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Any HR outsourcing service will tell you that the retention and hiring of talented and skilled workers are related to workplace culture. If your office is a place where people feel welcome, accepted and appreciated, individuals will want to work for you for years to come.

Workplace diversity will have an impact if it affects the way people in the community and other prospective employees view your company. However, even when you open your pool of potential hires to include people from different backgrounds, it's important to realize their decision to work for you may depend on their perception of your atmosphere. All of these factors are related, and the solution may lie in changing the culture from the inside out.

Become conscious of the unconscious bias
Josh Bersin, the principal and founder of Bersin by Deloitte, wrote a column for Society for Human Resource Management, in which he pointed out that many of the big tech companies – Apple, Google, Facebook and Twitter – admitted that most of their technical professionals and engineers were white males. Furthermore, less than 5 percent of the CEOs from Fortune 500 companies are women. These trends don't necessarily inspire confidence in talented female prospects.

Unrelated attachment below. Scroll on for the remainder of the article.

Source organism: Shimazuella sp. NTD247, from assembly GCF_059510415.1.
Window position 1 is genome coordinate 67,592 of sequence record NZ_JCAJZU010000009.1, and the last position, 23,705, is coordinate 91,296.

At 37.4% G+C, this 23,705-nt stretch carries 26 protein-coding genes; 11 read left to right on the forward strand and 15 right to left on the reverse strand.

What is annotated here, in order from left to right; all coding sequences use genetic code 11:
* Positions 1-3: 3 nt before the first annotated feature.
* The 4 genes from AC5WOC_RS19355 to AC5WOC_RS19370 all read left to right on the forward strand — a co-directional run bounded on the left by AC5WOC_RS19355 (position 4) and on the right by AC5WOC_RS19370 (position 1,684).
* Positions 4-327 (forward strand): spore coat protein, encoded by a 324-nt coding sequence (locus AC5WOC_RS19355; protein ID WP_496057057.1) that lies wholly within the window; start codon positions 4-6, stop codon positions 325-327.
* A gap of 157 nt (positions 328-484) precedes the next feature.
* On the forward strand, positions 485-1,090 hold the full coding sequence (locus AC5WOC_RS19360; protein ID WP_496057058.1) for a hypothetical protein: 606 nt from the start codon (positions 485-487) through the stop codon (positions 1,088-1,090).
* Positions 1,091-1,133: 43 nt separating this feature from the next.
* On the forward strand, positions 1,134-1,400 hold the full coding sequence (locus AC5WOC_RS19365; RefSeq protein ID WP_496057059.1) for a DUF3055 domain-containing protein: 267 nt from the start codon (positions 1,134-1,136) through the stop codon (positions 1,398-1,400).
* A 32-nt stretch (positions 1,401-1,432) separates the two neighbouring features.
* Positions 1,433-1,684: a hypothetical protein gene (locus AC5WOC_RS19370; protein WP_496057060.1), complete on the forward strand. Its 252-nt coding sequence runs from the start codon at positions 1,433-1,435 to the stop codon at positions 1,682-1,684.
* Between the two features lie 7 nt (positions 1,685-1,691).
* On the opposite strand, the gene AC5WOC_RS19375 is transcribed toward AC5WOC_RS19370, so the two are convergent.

This underscores the importance of workplace culture.

"If we measure and understand our culture well, we can hire people who fit and use that to drive performance and alignment," Bersin wrote in his column. "If we have a disparate, unclear or unhealthy culture, we need to measure it more carefully and take steps to improve it. If your leadership team has not tried to write down or describe your culture clearly, you may be missing a major opportunity: Companies now use culture as a tool to assess candidates, identify leaders, drive change and improve productivity."

Make attractive changes
Cristina Cordova, a business development expert, wrote a column for Business Insider on how companies can recruit more female talent. Much of it starts with the job description. Because some women may feel undervalued in their skills, they may not feel comfortable applying for jobs that look for "ninjas," "hackers," or the "top 1 percent of candidates." Additionally, you need to be aware of what female recruits look for in a work environment, which may skew more toward communication and autonomy rather than free beer and snacks.

During the interview stage, female employees should be present to interview all prospects, regardless of their gender. When evaluating candidates, remember that males may be more focused on emphasizing results while females may provide more information on their work processes, a distinction that shouldn't necessarily exclude anyone.